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Old 06-01-2009, 02:36 PM   #59
Location: Indiana
Join Date: May 2006
Posts: 1,311
Re: Is Aikido effective in the real world?

Philippe Willaume wrote: View Post
Don't take my answer as a wind up but most of us here have lived long enough to see a complete iteration of that cyclical argument.
No on never attack with <attack of you choice> is utter rubbish. You have been sold that same old cock flavoured lolly pop, that the oldest of us have been sold 20 years ago.
The only difference between you and me is that you have a more modern wrapper than the one I bought

Since the early 80 I have heard buckets loads of people telling me what a real fight is.
That bloody 1v1versus the street for hand to hand is just "the real way to fight with a knife" re-cooked and served with a different sauce.
For some the only way was to prison shank you for the other the only way to use a knife was to use it like a one handed sword.
It is glaringly obvious that you do not have any influence on what the geezer is going to do and hence that you should be able to deal with both.

Now replace prison shank you with rush or ambush and use it like a sword by fighting like any combat sport. You will find that it is equally daft to expect your opponent to square up with you or to ambush you in dark alley with two of his mates, all on meths with an AK47 in one hand and a machete in the other.

10-15 years ago, the fact that 1v1 martial artist where unable to deal with "real life situation" created the SD craze.
The "new approach" that we see now is that we need to compete to make sure we can use our skill when it matters is directly responsible for all the sport version of martial arts, Modern fencing included.

You can spin it anyway you want 1v1 is designed for the combination of the best athlete and technique to prevail. So the starting situation is equal for each fighter, can not be manipulated, and both fighter are aware of each other and that they will fight.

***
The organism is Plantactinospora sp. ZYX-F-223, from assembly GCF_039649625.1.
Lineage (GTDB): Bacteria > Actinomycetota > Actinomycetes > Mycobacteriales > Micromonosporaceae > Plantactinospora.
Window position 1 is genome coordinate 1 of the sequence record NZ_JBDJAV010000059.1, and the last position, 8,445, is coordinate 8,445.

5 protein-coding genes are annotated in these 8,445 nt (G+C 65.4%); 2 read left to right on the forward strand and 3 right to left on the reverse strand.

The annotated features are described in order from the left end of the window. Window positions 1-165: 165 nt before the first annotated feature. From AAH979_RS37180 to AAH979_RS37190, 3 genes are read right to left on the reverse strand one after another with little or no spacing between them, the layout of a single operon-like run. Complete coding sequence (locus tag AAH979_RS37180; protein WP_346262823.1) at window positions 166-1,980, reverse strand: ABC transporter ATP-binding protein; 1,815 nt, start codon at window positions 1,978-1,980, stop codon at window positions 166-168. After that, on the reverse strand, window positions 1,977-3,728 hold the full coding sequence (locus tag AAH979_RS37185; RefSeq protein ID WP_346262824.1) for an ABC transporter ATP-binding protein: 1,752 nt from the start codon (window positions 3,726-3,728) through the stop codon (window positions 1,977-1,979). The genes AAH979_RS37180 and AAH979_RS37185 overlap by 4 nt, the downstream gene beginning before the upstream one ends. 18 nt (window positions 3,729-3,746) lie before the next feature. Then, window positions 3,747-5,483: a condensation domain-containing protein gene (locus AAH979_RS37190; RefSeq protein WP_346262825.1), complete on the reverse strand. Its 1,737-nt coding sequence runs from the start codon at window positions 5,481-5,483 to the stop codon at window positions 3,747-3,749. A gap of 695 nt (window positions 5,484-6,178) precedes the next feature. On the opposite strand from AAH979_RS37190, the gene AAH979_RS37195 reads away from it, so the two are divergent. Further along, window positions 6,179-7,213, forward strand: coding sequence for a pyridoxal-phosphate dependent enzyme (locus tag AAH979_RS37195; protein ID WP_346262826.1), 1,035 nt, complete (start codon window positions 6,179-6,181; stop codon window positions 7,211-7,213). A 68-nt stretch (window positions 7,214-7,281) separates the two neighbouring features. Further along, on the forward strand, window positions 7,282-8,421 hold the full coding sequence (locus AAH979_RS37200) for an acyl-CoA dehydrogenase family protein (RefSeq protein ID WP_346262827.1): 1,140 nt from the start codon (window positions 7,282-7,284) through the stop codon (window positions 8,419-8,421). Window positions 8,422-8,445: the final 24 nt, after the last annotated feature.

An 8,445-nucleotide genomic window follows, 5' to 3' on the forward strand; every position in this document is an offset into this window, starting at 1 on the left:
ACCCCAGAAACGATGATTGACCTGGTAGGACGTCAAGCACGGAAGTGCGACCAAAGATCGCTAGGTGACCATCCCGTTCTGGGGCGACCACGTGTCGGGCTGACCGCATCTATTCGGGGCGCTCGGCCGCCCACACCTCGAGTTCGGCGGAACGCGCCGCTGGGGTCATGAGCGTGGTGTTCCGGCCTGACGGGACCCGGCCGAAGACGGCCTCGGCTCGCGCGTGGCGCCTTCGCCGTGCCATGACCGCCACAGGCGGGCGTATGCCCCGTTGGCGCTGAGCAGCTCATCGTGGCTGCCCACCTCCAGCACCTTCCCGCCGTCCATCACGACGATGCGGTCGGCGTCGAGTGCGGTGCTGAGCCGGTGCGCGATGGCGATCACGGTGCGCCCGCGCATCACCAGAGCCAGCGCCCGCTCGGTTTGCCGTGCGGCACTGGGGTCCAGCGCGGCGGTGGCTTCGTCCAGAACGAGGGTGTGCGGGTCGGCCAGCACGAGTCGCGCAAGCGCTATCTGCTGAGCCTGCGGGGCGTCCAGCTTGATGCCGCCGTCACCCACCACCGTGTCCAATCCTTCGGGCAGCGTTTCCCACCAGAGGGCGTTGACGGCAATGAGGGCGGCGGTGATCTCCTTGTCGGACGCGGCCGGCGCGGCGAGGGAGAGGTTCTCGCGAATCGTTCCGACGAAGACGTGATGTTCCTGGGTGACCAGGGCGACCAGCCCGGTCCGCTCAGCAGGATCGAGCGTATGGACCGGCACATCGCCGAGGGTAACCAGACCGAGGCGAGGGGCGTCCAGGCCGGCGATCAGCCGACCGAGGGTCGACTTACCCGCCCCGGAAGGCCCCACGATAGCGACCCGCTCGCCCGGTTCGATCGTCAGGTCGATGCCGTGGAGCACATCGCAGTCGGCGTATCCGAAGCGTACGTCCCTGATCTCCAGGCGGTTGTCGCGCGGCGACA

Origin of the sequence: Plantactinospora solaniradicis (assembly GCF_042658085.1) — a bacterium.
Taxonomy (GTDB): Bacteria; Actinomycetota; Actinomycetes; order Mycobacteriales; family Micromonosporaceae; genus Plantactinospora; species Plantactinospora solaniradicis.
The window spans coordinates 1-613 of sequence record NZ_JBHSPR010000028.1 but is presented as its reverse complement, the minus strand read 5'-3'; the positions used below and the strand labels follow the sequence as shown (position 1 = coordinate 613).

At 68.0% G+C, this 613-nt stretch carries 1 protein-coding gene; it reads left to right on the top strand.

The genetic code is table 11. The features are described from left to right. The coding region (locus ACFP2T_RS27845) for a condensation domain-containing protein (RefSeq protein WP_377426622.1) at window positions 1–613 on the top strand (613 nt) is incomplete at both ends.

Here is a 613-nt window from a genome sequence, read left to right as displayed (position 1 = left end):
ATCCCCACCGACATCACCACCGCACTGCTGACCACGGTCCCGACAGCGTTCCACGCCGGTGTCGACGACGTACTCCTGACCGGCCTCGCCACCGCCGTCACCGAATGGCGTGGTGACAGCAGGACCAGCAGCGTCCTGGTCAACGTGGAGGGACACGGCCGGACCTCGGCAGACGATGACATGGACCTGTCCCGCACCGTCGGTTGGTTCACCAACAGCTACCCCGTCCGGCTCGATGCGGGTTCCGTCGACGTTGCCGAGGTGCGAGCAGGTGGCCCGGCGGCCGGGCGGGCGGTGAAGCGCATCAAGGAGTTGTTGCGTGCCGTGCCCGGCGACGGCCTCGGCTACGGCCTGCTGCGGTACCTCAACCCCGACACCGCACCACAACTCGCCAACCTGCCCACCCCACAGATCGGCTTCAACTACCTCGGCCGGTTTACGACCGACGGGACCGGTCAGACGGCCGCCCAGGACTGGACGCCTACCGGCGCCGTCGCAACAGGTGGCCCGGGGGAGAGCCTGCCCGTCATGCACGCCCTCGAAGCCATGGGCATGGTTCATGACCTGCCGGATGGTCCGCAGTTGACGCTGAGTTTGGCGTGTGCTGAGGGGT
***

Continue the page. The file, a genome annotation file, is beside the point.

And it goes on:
Yes you will have fighter that will try to rush you and or pressure fight you but equally you have strategy and tactic you can use against then.
All that because you are aware of your opponent and his intentions, as well the distance and the position you fight from is designed to give you that latitude.
In other words, you do not have any other option but establish dominant position after the actual fight started.
Amazingly, combat sports are the best practice for that type of situation

On the other hand you have the warrior class of old or modern thug approach which is advocated that you really need to manipulate the environment to achieve dominant position before you start fighting.
That usually includes weapons, surprise, deception and numbers.

There is no denying that some aikido schools are more turned toward the spiritual development and that the training methods of aikido are not really up to date, but some other are quite adapted to that deal with the later type of attacker.

Honestly, the more I train the simpler self defense gets. My current take is that people who develop the work ethic of high school wrestlers, boxers, Olympic lifting, or any other kind of explosive energy training are probably better suited to win fights then the majority of bjj players, aikido players, or karate masters.

I see guys come into the gym with a few years of competitive judo or wrestling and they are just amazing. The same with soldiers straight out of the service. Sure they don't have the hand to hand skills and if you weather the storm you will win with superior technique. But fights in a self defense context don't require skill or technique and rarely have either. It's pure heart in my opinion. Most of us simply do not have it.

Watching this season of TUF made me think about that. One of the fighters loses at least 4 of his teeth. A few days later he is asked if he will take another fight. He tells them "Sure, it's just teeth.". I had a tooth pulled once. I was hold up for 2 days in bed in horrible pain. A punch in my face would of dropped me in a pool of tears. This guy has heart I can never have. I'd bet on him in a life or death situation then most black belts I know or even myself. I can never be that guy.

So the question becomes, can you train heart?

- Don
"If you can't explain it simply, you don't understand it well enough" - Albert Einstein
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